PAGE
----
Men have always married “for love,” in the sense that they’d search for someone they could grow attached enough to that they’d want to make their offspring with them. Women never married “for love,” but rather for a man who loved them enough to take care of them. Men are scared about the evolution of the institution of marriage from “agricultural society marriages” to “industrial/technological society marriages,” because now it’s no longer a matter of them simply being entitled to keeping the presence and sexual commitment of a woman they fall in love with if they have resources to offer. No, now they must actually convince the woman they are in love with to fall in love with them. A woman will not marry a man that loves her if she doesn’t love him as she would have in agricultural times, because she can keep taking care of herself and wait for a man she actually loves back. A woman will leave a man she has married if she falls out of love because she can take care of herself and any kids she has without a male providing resources. A woman will cheat on a husband that loves her him because she knows with access to contraception and abortion she need not fear having the baby of a man who isn’t her husband. The fact that women don’t have to marry men that are in love with them because of their newfound economic freedom scares men. The fact that women can divorce their husband and be okay if she falls out of love because of her newfound economic freedom scares men. The fact that women can cheat on their husband because of her newfound sexual and reproductive freedom scares men. Men are scared because their love of a woman used to guarantee their marrying her, keeping her around for life, and her never sexually straying, and now the leverage that guaranteed all those things about the woman they fell in love with is totally gone.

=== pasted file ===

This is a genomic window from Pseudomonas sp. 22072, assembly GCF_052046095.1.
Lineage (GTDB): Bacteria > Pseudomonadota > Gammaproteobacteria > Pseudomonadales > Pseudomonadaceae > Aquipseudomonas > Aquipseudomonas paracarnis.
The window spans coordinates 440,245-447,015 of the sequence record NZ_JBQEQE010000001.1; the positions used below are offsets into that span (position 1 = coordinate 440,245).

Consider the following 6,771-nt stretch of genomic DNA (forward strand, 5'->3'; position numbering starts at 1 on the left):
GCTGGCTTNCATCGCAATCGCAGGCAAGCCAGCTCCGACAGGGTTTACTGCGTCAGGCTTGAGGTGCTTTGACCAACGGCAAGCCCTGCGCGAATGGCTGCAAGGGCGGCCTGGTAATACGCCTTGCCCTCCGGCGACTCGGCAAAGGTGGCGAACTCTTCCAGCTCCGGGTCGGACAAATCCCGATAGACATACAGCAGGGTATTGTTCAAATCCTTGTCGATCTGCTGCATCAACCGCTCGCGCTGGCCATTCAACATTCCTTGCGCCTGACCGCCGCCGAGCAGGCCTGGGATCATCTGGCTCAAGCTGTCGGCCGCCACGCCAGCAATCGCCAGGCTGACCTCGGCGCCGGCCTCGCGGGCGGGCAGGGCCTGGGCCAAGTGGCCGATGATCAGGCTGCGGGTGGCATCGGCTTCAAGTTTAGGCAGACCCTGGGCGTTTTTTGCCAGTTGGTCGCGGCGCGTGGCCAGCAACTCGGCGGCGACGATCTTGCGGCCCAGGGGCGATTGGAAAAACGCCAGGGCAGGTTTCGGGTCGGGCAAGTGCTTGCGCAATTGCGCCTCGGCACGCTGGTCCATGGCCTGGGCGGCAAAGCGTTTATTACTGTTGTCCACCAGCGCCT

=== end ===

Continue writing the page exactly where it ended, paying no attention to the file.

Of course, we started moving away from agriculture to industry far more recently than women’s liberation came about. For quite some time there men kept their “marriage leverage” by forcibly keeping women out of the industrialized, intellectual merits workforce. If women couldn’t make as much money as men by using their equal brains they’d still have to marry men that loved them, and work to keep men in love with them, and forgo the option to leave men if they fell out of love, or stray from men if they got horny, while men exclusively maintained those abandonment/cheating options. But the 20th century slowly changed all that. Women first gained political power early in the century from the suffrage movement, then economic options with the feminist movement mid-century, and around the three quarters mark began to gain sexual and reproductive freedoms with stuff like the pill and Roe v Wade. Basically from 1920 (19th Amendment) to 1973 (Roe v Wade) women climbed from being fully unequal in treatment to near full equal treatment (at least from a legal perspective) in all the important areas (political, economic, sexual). Empowered and free, men from the three quarters mark of the 20th century onwards have had to deal with a new world where they don’t always get the woman they want, can’t guarantee those woman won’t later leave them if they do get her, and aren’t the only one that can afford to leave and/or cheat.